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First Five Express: Celebrating Spring’s Religious Holidays and the First Amendment

This video column expresses the views of Benjamin P. Marcus, fellow for religious freedom, Freedom Forum.

In a religiously diverse country, how do we make people of all religions and none feel like equal members of our community?

In the coming weeks, many religious communities are preparing for major holidays. This month, members of the Baha’i community prepared for Naw-Ruz, Jews prepare for Passover and Hindus prepare for Holi. Christians will celebrate Easter in April, and that same month, Sikhs will celebrate Vaisakhi and Muslims will welcome the season of Ramadan. For my part, I can’t wait to celebrate Easter with my mom’s side of the family over Zoom and have a Passover Seder with my dad’s side, too.

For many members of our community, this is a joyous time — but the season brings a number of challenges for schools, workplaces and communities. How should schools teach students about the holidays celebrated by students and their families? To what extent should workplaces accommodate the requests of employees who want time off to celebrate? How should our religious and civic leaders mark these important events?

At the Freedom Forum, these questions remind us that this season of religious celebration is also a season to celebrate the First Amendment. The Free Exercise Clause of the First Amendment safeguards the right of people of all religions and none to celebrate or abstain from celebrating these holidays. The Establishment Clause provides protections by ensuring that the government — and, by extension, public schools — don’t favor one religion over another, or religion over non-religion.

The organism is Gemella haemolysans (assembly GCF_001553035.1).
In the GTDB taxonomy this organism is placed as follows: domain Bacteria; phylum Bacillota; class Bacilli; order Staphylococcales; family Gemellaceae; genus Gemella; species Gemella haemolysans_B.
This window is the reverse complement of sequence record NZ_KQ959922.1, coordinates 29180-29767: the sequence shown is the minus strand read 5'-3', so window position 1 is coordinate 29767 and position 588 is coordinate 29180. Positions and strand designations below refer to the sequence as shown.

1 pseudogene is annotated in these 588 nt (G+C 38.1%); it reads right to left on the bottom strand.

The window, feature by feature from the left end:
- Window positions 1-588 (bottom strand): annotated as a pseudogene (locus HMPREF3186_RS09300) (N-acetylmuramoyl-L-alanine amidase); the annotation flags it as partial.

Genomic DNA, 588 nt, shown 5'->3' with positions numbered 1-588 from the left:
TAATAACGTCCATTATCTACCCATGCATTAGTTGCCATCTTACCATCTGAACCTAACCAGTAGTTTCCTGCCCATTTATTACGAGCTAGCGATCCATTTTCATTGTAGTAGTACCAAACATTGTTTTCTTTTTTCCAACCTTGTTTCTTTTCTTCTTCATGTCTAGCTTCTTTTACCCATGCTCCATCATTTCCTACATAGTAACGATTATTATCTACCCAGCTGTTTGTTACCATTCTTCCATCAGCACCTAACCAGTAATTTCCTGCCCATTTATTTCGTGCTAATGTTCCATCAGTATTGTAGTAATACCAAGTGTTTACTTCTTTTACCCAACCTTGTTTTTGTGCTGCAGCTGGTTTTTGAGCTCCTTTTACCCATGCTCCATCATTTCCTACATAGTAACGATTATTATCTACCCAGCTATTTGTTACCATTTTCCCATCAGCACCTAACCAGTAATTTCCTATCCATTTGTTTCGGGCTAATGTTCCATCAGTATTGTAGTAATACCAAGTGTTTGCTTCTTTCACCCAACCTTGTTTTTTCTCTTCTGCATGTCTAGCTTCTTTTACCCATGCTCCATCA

There’s much we can do to make sure the spirit of the First Amendment stays alive in our communities during this holiday season.

In our public schools, we can teach about these various holidays so that students understand the diverse ways people celebrate, the ways celebrations have changed over time and the ways celebrations are embedded in culture. Remember, schools should teach about religion academically, but they should not teach religion devotionally.

In our workplaces, we can provide reasonable accommodations to employees who want time off to celebrate with their families or who want to adjust their schedules to accommodate fasts. Remember, not everyone in the workplace celebrates the same holidays — or celebrates at all. Now is the time, before the holidays begin, to have a conversation with your employees about how best to make everyone feel like a valued member of the team.

In our communities, we can educate one another about our traditions, or why we do not celebrate. We can remind our elected officials that people of all religions and none are equal members of our community.

To learn more First Amendment tips and tools for protecting religious free exercise while upholding non-establishment principles, check out the Freedom Forum’s free lesson plans and a pamphlet on instruction around religious holidays, along with workplace training in religious diversity and inclusion and other resources.

Benjamin P. Marcus is a Freedom Forum fellow for religious freedom. 

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